Which sleep, though deep, did not last long – being interrupted by a forced entry to my cabin on the part of Cuffy McGraw. He was quite drunk; his eyes achieving the difficult feat of rolling each in different directions. Nevertheless, his physical presence was enough to put a gentleman recently woken at a considerable disadvantage. Certainly, if one took the pistol being pointed at my good self into account.
'Werrrzamoney, No-nor-nth... Mistuh!'
The prospect of the firearm being inadvertently discharged seemed imminent.
'Mr McGraw, I told....'
The ruffian let out a bellow whose concomitant exhalation would have rivalled the fire-power of the weapon wavering at my chest.
I kept my counsel, and waited for some more intelligible discourse.
He closed one eye and this had the beneficial effect of halting the rolling of its mate.
'Yuh gotta have it. We wuz tole!'
'Very well, very well. If you would just allow me to get dressed, Mr McGraw.'
Like many of the New-Worlders, the man proved to be somewhat prudish, and turned away. Perhaps he would not have done so, had he not been so inebriated. No matter; my knife travelled upwards through the nape of his neck, under the cranium and thereby solved the immediate problem. His pockets revealed little of interest to me, save a quantity of genuine silver dollars and a fine lace 'kerchief as might be carried by a lady. Naturally, it had become grubby in the hands of such a fellow, whilst the remains of an embroidered monogram were insufficent as to allow any conjecture as to the initial it had represented. It had a faint musky smell, as though a lady had used it in a more intimate fashion than customary, and for that reason I secreted it in a pocket of my clothes.
Dressed, with the waistcoat about my torso, I realised that it was strange that the poor fit of this garment had excited no attention, although for the most part the other clothes that I had purloined from Mr Northrup were more than passable. With some effort, I laid Cuffy McGraw's corpse on the bunk. The adjustments to his posture to enable this meant that few would mistake him for a sleeping drunk. Besides, the floorboards of the cabin still told a tale in spite of my efforts with McGraw's jacket.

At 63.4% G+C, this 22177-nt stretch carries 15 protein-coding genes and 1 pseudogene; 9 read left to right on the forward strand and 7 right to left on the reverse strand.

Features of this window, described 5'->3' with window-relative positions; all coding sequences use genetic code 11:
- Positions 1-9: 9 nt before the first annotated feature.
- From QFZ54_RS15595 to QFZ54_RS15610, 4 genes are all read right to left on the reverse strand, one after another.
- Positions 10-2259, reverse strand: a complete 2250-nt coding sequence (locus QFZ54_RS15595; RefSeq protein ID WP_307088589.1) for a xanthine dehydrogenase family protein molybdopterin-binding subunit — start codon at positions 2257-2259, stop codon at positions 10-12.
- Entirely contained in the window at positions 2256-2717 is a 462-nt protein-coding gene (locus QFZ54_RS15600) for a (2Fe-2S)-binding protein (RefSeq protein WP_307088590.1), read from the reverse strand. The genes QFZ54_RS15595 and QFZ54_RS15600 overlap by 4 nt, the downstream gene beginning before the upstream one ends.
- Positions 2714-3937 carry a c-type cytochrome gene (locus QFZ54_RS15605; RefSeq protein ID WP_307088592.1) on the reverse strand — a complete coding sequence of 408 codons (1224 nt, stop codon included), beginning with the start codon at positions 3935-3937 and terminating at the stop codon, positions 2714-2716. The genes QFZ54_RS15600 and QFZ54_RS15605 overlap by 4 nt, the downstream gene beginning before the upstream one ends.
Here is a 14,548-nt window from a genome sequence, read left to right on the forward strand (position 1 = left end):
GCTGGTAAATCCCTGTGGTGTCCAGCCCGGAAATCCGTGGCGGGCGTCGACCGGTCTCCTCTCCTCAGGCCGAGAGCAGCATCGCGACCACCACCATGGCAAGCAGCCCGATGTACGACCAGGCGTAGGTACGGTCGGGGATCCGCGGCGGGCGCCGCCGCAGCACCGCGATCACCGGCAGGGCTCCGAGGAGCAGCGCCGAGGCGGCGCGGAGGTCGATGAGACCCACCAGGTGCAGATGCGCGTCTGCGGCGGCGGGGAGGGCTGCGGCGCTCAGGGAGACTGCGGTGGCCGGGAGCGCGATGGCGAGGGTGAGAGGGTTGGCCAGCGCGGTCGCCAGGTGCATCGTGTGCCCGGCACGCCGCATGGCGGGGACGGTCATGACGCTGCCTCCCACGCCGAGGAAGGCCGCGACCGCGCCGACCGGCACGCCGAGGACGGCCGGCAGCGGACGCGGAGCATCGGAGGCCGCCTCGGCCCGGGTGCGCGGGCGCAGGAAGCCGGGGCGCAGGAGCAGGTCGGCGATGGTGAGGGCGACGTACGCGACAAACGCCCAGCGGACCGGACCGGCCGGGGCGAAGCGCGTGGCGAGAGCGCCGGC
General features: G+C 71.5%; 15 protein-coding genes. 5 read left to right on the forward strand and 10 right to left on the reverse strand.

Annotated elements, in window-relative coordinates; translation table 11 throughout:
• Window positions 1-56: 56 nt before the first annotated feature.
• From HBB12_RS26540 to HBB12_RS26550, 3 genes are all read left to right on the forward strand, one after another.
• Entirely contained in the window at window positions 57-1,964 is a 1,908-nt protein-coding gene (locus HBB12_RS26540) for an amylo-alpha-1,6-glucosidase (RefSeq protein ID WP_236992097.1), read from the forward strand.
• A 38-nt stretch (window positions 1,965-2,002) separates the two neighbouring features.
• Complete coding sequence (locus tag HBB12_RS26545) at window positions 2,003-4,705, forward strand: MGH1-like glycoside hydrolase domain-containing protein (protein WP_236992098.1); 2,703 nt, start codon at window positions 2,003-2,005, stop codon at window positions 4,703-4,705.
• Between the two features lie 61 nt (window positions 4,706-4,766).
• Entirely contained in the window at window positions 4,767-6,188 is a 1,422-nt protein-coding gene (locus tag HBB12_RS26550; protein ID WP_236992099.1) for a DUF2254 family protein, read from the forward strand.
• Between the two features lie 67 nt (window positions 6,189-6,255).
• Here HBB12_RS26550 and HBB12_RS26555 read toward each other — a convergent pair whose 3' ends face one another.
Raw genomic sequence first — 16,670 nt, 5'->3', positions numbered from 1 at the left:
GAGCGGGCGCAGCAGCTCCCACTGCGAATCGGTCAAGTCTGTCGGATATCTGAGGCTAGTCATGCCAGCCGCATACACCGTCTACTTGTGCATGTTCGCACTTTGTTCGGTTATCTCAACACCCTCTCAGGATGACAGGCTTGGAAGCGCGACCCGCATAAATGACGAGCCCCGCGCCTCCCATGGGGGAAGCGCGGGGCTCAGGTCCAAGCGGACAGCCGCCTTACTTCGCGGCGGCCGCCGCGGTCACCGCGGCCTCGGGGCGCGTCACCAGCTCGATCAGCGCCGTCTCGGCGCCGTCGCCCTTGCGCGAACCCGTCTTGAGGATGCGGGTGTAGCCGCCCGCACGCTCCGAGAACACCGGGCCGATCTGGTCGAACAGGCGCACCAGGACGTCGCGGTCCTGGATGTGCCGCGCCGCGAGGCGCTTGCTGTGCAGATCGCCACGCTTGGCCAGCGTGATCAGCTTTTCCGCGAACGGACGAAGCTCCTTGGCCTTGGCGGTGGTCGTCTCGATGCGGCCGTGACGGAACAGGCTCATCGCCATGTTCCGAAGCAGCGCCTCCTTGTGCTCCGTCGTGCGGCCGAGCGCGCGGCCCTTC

It was my belief that the Grand Turk was to draw alongside in Hannibal during the early evening of the current day. Therefore, I resolved to enquire of the man on board most likely to have the right of it. At the Pilot House I was struck once more by the relative elegance of its appointments. There seemed altogether more fresh paint and shined brass than one might have expected. I gave a firm knock at the entrance, although both the Captain and Pilot had seen me approach, I was sure.
'C'mawn in, Northrup, ain't it?' the Captain bellowed.
The Pilot gave no more than the slightest flinch, although the Captain's mouth had been scarce inches from his ear.
The Pilot House was so warm as to be uncomfortable: indeed beads of sweat decorated the low forehead of Captain Holden Grey. No such concession to the heat was being made by the Pilot's mortal vessel. I imagined he would have been as little affected by the icebergs of the frozen North as the fire of Hades itself.
'Quite correct, Captain,' I said, ' I wonder if I might enquire as to our arrival in Hannibal. I mean to say, sir, at what time can we expect to come alongside.'
The Captain exhaled noisily, causing a flapping of lips like that of an exasperated horse.
'We-ell, cain't rightly say. We's s'posed tuh git there t'day, shore. But who knows, the Mississip' is as capreeshee-us as a un-marrit woman.'
I refrained from remarking that - in my experience - the boon of a husband was in no way a restraint on the capriciousness of women. In any event, the Captain – as I suspected he was in many things – was gainsaid by the Pilot.
'You'll be on dry land at a quarter after five this evenin', Mistuh.' and his expectoration struck the cuspidor with a sound between a slap and a clang, which punctuation put an end to any discussion of the matter.